Wednesday, January 25, 2012

WHAT'S YOUR AQ? (Australia Quotient)

Tomorrow is Australia Day in my adopted country. Despite my strong ties with England, I have spent most of my life here and I shall be celebrating along with everyone else. The national day of Australia commemorates the arrival of the First Fleet in Sydney Cove in 1788 and the proclamation of British sovereignty over what was then called New Holland.

The first fleet was eleven ships that sailed from Britain in May 1787 with about fifteen hundred people aboard, half of whom were convicts. They were sent to establish the first colony here, using the convicts as labour. It was also a way of freeing up the prisons; an early example of outsourcing problems. 

First Fleet re-enactment, Sydney Harbour 1988

January 26, is a national public holiday marked by public exhibitions of fireworks, concerts and tournament-level drinking. Not for everyone though; it is of course controversial to some Australians. (Some in the aboriginal population refer to it as Invasion Day.)

photograph: JWC Adams

Now many people in the world can’t even find the place on a map; they get us mixed up with Austria. How much do you know. What’s your AQ? (Australia Quotient).

Here’s a quick quiz to find out:

1. An easy one to start with: What is the capital of Australia?
(a) Sydney
(b) Melbourne
(c) Canberra
(d) Vienna

2. Australia is often referred to as “The Land ...”
(a) That Time Forgot
(b) of a thousand blowflies
(c) Down Under
(d) next to Germany

3. What is this building? 

photograph: Phil Whitehouse

(a) the national parliament
(b) the state of the art nuclear facility at Mount Buggery
(c) the Sydney Opera House
(d) the house where the von Trapps lived

4.) Which journey is it possible to drive in less than a day?
a) Iron Knob to Humpty Doo
b) Salzburg to Canberra
c) Sydney to Melbourne
d) Burrumbuttock to Nowhere Else

5) What is this a picture of?

photograph: Brandy Frisky

a) a kangaroo
b) a koala bear
c) a wombat
d) a bull ant

6.). In 1954 a gentleman by the name of Bob Hawke set a world record by sculling two and a half pints of beer in 11 seconds. He later became ... what?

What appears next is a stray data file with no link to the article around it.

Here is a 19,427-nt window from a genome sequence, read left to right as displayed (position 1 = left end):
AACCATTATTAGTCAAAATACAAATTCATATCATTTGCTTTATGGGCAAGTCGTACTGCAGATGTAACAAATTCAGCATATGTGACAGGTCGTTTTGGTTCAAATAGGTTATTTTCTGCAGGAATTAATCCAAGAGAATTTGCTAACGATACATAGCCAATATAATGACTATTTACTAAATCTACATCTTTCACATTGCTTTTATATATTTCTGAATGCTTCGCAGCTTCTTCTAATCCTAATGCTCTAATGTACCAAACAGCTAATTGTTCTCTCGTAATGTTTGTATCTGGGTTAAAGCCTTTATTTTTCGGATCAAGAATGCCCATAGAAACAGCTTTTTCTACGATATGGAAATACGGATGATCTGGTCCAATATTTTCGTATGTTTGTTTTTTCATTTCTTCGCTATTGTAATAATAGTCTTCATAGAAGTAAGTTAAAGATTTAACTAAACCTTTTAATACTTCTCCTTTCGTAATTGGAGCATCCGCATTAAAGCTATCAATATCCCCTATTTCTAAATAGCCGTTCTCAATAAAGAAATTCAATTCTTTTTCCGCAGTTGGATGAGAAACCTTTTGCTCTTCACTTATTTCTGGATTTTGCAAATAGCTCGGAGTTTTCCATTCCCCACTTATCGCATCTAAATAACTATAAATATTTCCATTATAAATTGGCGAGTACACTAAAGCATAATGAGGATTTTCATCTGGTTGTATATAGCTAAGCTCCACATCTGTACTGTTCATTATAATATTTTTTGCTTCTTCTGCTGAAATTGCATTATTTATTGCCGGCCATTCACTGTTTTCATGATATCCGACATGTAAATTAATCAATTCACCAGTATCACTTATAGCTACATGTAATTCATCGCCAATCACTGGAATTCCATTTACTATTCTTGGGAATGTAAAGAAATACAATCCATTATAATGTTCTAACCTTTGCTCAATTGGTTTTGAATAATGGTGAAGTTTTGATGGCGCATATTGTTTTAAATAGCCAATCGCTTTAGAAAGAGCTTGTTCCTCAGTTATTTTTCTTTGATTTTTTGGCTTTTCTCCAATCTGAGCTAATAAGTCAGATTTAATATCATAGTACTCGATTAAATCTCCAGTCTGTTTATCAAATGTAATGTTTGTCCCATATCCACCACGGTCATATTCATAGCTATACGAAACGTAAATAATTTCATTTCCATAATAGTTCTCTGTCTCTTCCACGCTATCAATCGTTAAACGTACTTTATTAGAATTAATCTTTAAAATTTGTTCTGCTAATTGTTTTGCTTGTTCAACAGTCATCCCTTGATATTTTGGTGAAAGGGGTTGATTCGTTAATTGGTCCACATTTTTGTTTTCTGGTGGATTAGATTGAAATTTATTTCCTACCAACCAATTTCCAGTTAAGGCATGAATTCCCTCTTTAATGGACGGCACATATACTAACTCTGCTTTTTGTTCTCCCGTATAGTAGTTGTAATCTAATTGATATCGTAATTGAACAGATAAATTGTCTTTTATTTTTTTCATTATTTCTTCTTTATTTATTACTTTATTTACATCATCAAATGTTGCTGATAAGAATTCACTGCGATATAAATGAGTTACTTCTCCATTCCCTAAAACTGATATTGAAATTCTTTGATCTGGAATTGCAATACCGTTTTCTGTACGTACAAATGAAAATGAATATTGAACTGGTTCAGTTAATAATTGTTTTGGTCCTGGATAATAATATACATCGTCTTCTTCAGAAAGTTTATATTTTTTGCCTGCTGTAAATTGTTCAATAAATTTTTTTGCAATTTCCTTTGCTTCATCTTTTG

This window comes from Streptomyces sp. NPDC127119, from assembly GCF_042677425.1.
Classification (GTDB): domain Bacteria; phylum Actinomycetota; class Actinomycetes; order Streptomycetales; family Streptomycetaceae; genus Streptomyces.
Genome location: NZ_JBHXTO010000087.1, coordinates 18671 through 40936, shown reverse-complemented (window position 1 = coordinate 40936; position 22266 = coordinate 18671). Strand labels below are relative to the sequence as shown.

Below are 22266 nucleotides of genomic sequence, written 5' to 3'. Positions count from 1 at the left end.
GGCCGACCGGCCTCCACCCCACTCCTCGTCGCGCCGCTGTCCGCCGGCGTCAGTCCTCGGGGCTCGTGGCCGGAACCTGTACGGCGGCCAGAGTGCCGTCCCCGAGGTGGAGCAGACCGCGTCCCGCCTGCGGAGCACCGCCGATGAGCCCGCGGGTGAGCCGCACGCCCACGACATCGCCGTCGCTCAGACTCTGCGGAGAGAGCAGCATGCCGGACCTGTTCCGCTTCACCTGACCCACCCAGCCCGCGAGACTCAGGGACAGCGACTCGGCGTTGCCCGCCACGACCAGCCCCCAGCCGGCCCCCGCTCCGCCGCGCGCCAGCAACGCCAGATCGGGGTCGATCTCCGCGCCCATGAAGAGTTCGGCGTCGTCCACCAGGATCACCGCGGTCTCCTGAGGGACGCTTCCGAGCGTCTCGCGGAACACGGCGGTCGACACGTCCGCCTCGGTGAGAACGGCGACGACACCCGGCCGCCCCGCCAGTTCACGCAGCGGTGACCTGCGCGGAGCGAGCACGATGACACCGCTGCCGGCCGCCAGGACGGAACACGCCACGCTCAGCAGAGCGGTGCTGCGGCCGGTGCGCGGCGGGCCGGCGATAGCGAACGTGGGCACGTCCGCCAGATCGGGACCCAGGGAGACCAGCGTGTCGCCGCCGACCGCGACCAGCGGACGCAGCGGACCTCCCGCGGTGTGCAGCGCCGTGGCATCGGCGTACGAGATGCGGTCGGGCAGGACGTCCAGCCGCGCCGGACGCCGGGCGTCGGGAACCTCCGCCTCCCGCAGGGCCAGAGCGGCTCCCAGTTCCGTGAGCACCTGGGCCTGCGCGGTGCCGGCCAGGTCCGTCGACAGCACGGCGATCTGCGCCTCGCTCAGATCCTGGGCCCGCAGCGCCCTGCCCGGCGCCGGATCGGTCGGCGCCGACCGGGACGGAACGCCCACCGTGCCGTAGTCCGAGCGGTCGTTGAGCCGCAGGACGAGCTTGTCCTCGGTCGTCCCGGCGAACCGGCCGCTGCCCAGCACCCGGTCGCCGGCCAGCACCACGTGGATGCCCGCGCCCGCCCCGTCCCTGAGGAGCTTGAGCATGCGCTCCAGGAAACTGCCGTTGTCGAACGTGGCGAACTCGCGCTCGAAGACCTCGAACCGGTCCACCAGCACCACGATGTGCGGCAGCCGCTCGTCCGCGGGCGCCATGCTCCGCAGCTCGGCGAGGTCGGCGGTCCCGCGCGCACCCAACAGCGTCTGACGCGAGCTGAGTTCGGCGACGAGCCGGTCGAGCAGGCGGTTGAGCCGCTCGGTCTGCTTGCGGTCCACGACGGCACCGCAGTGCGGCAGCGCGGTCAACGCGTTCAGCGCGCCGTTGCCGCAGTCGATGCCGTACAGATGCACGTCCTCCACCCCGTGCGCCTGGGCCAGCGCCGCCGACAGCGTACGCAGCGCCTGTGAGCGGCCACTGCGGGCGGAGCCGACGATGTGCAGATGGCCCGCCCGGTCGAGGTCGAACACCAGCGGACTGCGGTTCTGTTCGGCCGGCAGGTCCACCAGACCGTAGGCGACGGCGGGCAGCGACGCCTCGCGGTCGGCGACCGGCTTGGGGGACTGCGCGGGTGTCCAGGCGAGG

(a) the Australian Cultural Attaché to Paris
(b) a famous artist
(c) the Prime Minister of Australia
(d) Archbishop of Sydney

7). What is this?

photograph: tristan b
 (a) toast covered in sump oil
 (b) toast covered in bicycle grease
 (c) toast covered with a black sticky food spread made of the gooey waste from the brewing process that is a staple for every Australian child at breakfast
(d) ... people eat that?

8. Which two animals appear on the Australian coat of arms?

(a) the shark and red back spider
(b) the box jellyfish and deadly taipan snake
(c) the kangaroo and the emu
(d) the crocodile and the blue ringed octopus

9. What is Australia’s system of government?

(a) a republic
(b) a benign dictatorship
(c) a constitutional monarchy
(d) anarchy

10. What is a pie floater?
(a) ice cream scoop in a glass of coke
(b) a dead cow floating down a stream during the monsoon floods in far north Queensland
(c) a meat pie floating in green pea soup;
(d) a round inflation device used in public swimming pools and so-called because it looks like a pie

Before we get to the answers, here's a video of a typical Australian 'barbie' (barbecue), which you'll find just about everywhere in Oz on Australia Day.

All the answers were (c). 

There is no nuclear facility at Mount Buggery. But there is a Mount Buggery. In fact, there’s two, both in Victoria. One lies on the end of a ridgeline known as the Crosscut Saw between Mount Speculation and Mount Howitt, the other is on the Buffalo River. 

Question 4, in case you were wondering, you can’t drive from Burrumbuttcok to Nowhere Else, because the Tasman Sea is in the way. And Iron Knob to Humpty Doo is a journey of about 1700 miles, so it will take you around thirty two hours of driving.

The picture in (5) is a wombat, a curious animal which is like a cross between a pit bull and a badger. I’d give you half a point if you said bull ant. If you come to Australia and see the ants here, you’ll know what I mean. 

In question 7, (c) is technically correct but I’ll accept (a) (b) or (d). It's called Vegemite. It's an acquired taste.

Question 8, the kangaroo and the emu are the only two wildlife in Australia that will not poison you or eat you, which is why we have them on our coat of arms. 

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I'll leave you with a picture of a pie floater. Happy Australia Day!